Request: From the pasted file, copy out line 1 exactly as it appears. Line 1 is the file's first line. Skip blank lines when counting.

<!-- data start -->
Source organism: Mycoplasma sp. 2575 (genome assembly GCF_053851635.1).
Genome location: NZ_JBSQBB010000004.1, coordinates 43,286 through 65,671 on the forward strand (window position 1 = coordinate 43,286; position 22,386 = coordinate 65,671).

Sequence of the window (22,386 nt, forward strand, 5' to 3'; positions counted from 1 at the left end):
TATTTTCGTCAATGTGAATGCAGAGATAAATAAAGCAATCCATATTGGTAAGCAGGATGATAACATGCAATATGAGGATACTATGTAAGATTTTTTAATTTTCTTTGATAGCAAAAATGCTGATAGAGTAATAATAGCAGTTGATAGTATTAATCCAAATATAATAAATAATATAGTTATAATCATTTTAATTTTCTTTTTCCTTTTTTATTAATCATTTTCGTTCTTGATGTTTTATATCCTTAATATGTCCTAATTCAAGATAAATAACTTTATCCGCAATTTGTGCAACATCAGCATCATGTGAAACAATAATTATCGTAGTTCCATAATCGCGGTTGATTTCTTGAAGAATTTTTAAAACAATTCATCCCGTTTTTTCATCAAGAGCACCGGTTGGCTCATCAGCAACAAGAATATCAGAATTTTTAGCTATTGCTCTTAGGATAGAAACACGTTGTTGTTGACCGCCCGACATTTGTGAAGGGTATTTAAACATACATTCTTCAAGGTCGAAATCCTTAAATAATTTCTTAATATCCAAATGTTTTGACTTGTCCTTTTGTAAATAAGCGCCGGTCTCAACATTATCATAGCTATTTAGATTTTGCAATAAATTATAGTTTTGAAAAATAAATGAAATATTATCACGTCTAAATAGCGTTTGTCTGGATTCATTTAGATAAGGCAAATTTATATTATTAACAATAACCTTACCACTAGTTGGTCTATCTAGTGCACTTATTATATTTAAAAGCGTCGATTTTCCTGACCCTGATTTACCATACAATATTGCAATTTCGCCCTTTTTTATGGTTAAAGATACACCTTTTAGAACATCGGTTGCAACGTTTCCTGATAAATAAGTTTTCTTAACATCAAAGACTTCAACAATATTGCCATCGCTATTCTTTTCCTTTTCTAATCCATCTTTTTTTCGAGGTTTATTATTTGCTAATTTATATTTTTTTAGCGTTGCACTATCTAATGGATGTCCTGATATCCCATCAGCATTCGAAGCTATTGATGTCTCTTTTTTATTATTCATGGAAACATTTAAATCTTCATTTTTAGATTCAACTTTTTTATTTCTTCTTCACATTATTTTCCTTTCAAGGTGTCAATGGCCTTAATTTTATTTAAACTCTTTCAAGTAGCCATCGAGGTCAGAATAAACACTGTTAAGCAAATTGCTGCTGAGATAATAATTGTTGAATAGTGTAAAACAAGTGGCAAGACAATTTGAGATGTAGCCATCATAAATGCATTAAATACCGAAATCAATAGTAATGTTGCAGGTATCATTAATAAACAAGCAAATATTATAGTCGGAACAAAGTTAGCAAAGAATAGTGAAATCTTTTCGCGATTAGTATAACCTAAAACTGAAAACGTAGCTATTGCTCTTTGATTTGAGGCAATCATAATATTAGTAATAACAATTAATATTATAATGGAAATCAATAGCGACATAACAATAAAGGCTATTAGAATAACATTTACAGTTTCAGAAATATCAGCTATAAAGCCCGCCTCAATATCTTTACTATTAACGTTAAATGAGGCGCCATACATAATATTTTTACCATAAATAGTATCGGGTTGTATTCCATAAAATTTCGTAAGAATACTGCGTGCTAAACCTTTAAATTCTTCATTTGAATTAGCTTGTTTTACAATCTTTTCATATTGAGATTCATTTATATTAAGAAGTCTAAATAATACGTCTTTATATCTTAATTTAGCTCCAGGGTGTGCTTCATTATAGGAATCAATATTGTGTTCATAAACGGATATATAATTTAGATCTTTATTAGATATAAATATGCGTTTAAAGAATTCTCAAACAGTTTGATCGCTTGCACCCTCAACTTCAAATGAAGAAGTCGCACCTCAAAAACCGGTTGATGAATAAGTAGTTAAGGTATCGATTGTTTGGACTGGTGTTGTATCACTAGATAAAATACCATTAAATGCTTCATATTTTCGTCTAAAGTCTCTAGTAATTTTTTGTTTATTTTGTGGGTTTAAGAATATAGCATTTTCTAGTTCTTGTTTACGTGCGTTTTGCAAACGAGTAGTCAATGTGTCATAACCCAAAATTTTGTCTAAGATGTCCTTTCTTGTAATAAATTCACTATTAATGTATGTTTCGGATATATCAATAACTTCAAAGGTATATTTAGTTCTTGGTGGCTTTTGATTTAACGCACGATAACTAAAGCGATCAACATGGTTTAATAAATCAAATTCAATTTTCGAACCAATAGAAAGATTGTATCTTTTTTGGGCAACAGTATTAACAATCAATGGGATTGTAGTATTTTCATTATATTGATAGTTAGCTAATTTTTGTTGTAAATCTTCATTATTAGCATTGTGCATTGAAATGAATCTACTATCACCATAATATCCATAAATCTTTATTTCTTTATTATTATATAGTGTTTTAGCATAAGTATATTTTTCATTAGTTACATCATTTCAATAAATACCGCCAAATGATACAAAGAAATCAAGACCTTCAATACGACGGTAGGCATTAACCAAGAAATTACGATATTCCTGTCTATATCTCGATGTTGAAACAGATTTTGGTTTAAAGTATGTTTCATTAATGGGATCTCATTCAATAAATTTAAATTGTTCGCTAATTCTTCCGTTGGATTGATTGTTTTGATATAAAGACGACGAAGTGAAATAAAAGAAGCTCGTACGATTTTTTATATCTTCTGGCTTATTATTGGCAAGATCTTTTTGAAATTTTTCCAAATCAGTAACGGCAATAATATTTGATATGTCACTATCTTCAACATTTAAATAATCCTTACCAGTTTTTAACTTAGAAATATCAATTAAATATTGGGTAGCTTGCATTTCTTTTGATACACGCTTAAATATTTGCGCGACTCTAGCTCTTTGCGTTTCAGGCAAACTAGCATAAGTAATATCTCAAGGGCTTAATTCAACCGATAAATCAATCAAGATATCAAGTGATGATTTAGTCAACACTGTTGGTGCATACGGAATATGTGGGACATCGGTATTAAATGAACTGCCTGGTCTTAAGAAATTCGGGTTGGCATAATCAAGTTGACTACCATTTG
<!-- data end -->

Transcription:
Source organism: Mycoplasma sp. 2575 (genome assembly GCF_053851635.1).